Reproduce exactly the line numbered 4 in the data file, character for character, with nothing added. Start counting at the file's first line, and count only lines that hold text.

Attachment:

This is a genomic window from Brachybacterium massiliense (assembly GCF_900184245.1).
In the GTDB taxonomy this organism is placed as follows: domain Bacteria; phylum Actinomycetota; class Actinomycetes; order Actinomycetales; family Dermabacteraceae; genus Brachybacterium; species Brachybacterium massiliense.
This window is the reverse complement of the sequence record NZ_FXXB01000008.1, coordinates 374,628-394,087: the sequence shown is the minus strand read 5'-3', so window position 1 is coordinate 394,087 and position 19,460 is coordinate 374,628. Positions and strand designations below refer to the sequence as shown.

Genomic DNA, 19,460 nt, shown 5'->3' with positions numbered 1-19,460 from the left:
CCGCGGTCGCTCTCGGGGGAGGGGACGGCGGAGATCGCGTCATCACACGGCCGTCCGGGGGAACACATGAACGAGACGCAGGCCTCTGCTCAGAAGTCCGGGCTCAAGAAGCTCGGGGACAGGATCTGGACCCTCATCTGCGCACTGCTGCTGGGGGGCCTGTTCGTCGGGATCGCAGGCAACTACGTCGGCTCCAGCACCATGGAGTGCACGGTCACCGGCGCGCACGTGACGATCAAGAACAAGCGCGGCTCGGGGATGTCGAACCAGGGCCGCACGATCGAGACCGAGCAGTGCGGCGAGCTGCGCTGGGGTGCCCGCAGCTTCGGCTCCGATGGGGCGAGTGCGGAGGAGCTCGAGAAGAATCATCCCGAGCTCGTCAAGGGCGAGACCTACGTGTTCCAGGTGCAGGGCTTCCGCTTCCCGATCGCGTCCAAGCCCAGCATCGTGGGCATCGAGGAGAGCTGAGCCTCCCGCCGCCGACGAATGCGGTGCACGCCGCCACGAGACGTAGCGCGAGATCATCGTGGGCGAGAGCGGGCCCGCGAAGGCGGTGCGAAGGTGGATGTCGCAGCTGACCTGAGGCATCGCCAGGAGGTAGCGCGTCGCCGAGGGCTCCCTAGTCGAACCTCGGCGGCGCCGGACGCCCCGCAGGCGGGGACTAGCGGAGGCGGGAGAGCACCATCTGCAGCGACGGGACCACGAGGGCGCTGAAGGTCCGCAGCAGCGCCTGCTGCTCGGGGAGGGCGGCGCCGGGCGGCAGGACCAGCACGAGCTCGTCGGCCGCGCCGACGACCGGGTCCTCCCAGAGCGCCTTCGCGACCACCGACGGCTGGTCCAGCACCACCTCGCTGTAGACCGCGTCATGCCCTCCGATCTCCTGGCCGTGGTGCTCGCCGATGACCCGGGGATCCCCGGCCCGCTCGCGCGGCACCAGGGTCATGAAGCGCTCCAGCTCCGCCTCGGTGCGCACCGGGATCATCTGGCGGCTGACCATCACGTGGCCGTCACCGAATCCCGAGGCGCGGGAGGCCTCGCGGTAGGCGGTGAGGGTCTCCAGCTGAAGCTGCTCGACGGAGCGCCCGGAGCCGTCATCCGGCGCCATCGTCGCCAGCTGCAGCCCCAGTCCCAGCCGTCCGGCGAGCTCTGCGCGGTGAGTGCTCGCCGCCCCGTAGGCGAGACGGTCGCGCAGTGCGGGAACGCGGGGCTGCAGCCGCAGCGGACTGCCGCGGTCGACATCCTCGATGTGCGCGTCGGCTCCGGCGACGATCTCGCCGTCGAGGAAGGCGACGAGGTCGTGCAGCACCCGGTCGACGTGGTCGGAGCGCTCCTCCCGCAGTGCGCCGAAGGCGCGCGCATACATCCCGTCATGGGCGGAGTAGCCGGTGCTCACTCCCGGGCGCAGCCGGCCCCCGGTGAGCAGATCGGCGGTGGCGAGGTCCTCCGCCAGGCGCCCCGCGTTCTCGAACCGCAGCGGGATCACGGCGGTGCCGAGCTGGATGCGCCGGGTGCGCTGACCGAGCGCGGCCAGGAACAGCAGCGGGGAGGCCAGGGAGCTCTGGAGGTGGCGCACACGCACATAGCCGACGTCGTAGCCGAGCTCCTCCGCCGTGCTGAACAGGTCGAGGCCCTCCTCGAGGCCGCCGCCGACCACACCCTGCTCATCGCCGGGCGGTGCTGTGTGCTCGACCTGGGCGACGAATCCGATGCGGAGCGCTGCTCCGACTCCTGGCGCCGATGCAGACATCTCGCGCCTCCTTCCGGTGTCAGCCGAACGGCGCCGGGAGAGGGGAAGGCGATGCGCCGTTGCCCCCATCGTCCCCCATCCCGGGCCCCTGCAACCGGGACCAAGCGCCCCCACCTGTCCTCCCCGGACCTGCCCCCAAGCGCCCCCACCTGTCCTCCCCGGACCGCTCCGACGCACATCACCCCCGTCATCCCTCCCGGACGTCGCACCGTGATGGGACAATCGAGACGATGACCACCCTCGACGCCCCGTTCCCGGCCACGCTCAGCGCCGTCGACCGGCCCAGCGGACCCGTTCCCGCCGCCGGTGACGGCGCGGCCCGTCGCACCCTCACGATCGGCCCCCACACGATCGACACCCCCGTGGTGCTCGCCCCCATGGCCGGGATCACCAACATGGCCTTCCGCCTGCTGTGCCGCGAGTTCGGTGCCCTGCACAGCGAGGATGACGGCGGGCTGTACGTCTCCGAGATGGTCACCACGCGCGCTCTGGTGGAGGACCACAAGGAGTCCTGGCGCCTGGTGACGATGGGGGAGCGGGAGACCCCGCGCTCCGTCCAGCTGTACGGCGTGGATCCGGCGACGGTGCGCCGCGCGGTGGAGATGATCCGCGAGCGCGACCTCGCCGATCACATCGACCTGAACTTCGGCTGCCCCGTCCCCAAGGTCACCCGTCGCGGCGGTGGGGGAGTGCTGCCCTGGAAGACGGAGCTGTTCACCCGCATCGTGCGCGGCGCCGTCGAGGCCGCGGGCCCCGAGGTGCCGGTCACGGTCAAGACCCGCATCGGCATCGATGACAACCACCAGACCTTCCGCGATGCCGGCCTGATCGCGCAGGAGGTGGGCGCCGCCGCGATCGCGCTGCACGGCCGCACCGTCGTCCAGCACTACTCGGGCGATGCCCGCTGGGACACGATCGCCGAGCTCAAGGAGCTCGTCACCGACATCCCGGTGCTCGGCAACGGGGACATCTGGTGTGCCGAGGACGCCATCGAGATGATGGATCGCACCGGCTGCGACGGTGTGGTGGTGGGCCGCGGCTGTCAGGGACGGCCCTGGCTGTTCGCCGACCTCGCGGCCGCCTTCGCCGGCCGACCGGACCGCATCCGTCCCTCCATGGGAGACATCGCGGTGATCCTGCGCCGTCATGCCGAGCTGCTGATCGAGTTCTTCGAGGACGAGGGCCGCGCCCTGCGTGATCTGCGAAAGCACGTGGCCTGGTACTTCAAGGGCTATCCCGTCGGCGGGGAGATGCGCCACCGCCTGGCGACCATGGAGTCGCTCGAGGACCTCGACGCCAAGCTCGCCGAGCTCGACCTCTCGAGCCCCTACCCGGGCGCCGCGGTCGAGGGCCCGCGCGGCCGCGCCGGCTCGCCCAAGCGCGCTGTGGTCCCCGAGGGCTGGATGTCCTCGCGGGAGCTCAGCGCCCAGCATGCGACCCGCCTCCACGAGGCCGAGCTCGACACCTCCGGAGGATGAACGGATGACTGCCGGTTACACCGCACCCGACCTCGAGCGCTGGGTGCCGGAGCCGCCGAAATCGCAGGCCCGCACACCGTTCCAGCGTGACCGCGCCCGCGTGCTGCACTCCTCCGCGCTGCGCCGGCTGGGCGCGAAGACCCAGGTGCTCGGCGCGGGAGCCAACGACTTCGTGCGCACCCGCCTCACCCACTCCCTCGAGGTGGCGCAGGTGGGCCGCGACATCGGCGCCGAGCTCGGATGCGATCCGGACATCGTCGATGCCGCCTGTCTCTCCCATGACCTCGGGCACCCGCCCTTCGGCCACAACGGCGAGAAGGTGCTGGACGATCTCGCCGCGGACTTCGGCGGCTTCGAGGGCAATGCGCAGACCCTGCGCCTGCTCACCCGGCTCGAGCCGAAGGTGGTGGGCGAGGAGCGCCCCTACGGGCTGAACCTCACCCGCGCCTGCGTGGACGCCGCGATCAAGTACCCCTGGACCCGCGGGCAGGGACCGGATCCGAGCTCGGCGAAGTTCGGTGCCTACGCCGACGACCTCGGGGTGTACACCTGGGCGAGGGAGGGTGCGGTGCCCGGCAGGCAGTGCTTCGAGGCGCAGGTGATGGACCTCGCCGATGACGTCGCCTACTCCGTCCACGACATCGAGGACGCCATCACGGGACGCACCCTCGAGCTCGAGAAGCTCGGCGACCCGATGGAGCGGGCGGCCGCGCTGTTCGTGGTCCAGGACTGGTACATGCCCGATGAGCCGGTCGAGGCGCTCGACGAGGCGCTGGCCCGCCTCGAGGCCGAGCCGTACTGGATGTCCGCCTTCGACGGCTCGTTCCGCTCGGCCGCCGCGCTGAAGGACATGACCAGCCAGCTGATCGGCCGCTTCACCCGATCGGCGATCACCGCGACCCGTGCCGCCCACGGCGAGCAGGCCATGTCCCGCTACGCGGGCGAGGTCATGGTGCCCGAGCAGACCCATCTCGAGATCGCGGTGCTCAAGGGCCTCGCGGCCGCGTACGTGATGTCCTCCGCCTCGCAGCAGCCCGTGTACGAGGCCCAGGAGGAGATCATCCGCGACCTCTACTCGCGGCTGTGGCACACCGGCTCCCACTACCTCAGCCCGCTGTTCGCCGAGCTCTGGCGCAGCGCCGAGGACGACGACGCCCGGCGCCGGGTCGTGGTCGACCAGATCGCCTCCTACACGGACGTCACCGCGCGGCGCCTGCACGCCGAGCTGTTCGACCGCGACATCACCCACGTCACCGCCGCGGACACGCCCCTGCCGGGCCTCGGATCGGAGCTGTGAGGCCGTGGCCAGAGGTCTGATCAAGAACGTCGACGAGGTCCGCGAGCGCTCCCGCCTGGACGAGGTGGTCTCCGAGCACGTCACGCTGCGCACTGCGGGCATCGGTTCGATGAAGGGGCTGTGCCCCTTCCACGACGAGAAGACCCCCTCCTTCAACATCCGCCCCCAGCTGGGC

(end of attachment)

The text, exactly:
Genomic DNA, 19,460 nt, shown 5'->3' with positions numbered 1-19,460 from the left: